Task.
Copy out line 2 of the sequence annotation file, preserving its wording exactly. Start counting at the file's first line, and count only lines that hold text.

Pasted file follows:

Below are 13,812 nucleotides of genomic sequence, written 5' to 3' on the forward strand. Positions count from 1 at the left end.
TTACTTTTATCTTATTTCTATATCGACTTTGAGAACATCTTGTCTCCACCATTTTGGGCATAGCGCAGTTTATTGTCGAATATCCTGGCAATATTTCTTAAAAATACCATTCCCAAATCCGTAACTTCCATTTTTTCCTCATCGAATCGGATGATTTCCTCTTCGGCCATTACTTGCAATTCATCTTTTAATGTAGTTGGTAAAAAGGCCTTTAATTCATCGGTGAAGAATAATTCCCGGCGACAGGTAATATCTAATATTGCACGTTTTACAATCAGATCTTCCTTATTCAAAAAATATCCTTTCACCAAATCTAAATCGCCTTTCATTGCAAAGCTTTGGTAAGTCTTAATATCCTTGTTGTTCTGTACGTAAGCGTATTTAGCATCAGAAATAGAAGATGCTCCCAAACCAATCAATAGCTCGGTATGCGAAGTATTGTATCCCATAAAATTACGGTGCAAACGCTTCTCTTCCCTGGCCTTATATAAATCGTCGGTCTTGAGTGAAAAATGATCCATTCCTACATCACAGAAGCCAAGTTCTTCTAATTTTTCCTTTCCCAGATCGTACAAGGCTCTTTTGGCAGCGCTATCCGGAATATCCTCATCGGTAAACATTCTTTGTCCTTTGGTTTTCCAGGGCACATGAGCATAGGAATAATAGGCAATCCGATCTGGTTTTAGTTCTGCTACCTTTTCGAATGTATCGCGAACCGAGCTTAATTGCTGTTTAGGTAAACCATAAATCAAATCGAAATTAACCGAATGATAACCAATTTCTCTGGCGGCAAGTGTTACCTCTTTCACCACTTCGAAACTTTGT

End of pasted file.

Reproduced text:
TTACTTTTATCTTATTTCTATATCGACTTTGAGAACATCTTGTCTCCACCATTTTGGGCATAGCGCAGTTTATTGTCGAATATCCTGGCAATATTTCTTAAAAATACCATTCCCAAATCCGTAACTTCCATTTTTTCCTCATCGAATCGGATGATTTCCTCTTCGGCCATTACTTGCAATTCATCTTTTAATGTAGTTGGTAAAAAGGCCTTTAATTCATCGGTGAAGAATAATTCCCGGCGACAGGTAATATCTAATATTGCACGTTTTACAATCAGATCTTCCTTATTCAAAAAATATCCTTTCACCAAATCTAAATCGCCTTTCATTGCAAAGCTTTGGTAAGTCTTAATATCCTTGTTGTTCTGTACGTAAGCGTATTTAGCATCAGAAATAGAAGATGCTCCCAAACCAATCAATAGCTCGGTATGCGAAGTATTGTATCCCATAAAATTACGGTGCAAACGCTTCTCTTCCCTGGCCTTATATAAATCGTCGGTCTTGAGTGAAAAATGATCCATTCCTACATCACAGAAGCCAAGTTCTTCTAATTTTTCCTTTCCCAGATCGTACAAGGCTCTTTTGGCAGCGCTATCCGGAATATCCTCATCGGTAAACATTCTTTGTCCTTTGGTTTTCCAGGGCACATGAGCATAGGAATAATAGGCAATCCGATCTGGTTTTAGTTCTGCTACCTTTTCGAATGTATCGCGAACCGAGCTTAATTGCTGTTTAGGTAAACCATAAATCAAATCGAAATTAACCGAATGATAACCAATTTCTCTGGCGGCAAGTGTTACCTCTTTCACCACTTCGAAACTTTGT